Earth went through several larger extinction events. They were perhaps caused by meteorite impacts, increased volcanic activity or other major shifts of environmental conditions. In light of the current rate of species loss many experts are referring to the sixth major extinction event in Earth's history. But this time the main causes are related human activities and the main ones are pollution, habitat loss and fragmentation, and the spread of invasive species.
In order to better understand present species extinction a group of researchers related numbers of threatened species appearing on national red lists to historical and contemporary levels of socioeconomic pressures across 22 European countries.
Their findings are concerning. Proportions of species facing medium-to-high extinction risks are more closely matched to indicators of socioeconomic pressures (i.e., human population density, per capita gross domestic product, and a measure of land use intensity) from the early or mid-, rather than the late, 20th century.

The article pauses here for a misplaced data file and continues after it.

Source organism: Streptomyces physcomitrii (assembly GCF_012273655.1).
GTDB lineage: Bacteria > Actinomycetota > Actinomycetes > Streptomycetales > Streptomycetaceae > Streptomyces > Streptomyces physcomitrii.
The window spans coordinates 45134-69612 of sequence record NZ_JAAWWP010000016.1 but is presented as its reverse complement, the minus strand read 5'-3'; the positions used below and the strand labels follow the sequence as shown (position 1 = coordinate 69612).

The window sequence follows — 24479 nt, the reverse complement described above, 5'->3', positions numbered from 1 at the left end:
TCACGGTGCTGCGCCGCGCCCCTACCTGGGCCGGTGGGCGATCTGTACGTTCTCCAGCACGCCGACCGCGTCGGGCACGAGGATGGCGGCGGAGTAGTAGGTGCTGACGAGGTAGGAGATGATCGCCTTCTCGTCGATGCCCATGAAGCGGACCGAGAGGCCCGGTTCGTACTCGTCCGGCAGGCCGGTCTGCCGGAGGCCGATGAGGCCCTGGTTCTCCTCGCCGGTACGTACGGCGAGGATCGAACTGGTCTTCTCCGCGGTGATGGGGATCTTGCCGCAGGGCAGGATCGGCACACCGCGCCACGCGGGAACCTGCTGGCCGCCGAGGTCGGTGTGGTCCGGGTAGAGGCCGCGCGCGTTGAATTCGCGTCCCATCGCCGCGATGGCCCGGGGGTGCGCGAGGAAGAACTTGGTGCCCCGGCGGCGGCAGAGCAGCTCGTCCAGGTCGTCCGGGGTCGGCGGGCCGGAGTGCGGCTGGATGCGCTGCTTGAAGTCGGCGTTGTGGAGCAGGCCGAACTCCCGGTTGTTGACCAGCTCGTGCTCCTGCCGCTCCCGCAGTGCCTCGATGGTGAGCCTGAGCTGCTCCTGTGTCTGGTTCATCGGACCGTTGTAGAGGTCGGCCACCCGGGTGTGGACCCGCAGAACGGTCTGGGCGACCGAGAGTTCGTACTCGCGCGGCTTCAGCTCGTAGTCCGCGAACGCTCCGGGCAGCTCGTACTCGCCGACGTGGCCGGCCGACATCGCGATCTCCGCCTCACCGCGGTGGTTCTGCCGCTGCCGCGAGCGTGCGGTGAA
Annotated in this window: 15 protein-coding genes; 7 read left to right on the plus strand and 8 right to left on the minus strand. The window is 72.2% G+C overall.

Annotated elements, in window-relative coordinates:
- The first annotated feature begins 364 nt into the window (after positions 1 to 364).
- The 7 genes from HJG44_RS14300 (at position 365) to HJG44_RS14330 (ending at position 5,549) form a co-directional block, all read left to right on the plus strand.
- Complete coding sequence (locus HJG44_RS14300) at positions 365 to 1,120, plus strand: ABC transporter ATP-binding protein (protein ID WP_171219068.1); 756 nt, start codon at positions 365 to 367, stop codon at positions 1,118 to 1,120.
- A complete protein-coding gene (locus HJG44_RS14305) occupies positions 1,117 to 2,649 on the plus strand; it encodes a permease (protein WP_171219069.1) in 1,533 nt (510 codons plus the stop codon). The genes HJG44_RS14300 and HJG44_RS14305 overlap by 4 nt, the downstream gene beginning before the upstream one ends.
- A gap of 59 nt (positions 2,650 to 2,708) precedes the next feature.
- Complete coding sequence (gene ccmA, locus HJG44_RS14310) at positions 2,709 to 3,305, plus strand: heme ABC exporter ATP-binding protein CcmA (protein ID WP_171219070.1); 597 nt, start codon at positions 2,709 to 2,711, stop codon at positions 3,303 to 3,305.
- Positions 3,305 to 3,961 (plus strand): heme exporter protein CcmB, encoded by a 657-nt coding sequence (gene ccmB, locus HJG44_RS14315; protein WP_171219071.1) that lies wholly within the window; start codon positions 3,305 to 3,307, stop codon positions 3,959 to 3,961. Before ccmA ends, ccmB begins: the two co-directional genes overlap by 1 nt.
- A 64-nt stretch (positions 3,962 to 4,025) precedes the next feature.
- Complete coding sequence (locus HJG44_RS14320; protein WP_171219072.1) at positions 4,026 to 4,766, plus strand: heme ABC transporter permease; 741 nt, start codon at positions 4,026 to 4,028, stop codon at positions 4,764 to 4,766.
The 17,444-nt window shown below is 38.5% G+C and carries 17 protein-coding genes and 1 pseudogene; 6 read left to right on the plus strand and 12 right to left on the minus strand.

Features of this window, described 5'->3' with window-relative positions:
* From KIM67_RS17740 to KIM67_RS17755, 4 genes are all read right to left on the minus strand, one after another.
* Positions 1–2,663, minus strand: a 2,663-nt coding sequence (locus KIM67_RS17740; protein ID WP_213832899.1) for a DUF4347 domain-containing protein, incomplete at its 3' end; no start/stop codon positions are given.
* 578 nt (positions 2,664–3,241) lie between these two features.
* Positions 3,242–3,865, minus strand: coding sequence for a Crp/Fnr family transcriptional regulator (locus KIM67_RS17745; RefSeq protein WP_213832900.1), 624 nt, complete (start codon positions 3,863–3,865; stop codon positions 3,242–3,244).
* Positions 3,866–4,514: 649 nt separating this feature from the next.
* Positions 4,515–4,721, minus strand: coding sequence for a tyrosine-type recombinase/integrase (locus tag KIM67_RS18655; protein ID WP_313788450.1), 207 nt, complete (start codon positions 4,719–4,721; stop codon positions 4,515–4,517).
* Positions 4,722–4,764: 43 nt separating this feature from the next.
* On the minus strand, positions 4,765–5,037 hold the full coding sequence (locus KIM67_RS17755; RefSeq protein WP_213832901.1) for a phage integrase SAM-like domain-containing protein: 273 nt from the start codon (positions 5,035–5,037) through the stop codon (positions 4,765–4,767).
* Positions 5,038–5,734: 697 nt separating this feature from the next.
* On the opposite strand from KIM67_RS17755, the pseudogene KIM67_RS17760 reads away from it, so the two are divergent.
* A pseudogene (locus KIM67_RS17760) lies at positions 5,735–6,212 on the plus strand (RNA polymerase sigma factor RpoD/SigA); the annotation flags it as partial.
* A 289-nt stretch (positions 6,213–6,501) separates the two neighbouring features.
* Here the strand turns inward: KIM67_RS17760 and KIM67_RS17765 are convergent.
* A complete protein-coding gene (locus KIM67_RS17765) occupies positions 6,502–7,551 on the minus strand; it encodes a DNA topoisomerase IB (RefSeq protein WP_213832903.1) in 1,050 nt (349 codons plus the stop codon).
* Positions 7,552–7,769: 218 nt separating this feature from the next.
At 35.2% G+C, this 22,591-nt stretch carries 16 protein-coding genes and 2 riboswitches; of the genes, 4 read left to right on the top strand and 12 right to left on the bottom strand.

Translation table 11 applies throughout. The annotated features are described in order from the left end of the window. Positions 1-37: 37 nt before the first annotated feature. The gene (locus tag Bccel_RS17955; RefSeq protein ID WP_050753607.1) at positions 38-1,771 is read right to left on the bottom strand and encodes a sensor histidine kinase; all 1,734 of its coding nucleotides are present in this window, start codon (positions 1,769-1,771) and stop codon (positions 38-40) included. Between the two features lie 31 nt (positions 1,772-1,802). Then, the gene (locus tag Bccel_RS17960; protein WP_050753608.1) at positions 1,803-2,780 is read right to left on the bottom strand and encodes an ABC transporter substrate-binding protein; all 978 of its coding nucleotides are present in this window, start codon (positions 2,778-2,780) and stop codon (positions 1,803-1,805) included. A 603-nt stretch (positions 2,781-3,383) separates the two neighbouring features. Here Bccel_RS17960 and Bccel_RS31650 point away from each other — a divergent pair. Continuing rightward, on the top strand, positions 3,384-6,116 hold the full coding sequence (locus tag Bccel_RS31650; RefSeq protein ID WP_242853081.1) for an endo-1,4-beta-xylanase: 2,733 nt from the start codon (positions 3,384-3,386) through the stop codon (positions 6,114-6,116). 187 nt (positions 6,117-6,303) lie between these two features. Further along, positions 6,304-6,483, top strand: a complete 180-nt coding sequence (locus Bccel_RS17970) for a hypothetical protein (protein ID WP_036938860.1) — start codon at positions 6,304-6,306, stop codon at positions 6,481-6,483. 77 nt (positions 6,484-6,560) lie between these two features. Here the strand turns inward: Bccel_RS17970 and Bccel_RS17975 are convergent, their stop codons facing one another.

The researchers conclude that irrespective of recent conservation actions, large-scale risks to biodiversity lag considerably behind contemporary levels of socioeconomic pressures. The negative impact of human activities on current biodiversity will not become fully realized until several decades into the future. Mitigating extinction risks might be an even greater challenge if temporal delays mean many threatened species might already be destined toward extinction.
The current Red List status of plants, dragonflies and grasshoppers is best explained by historical data of the years around 1900. Species are disappearing although causes such as increased use of fertilizer and drainage already reached a peak decades ago. The situation of mammals and reptiles also highly correlates with the first half of the 20th century. Only the decline of fish species could be related to more recent data which could be explained by the immediate and strong impact of pollution and building activities.
Minimizing the magnitude of the sixth extinction crisis might be an even greater challenge when temporal delays are taken into account.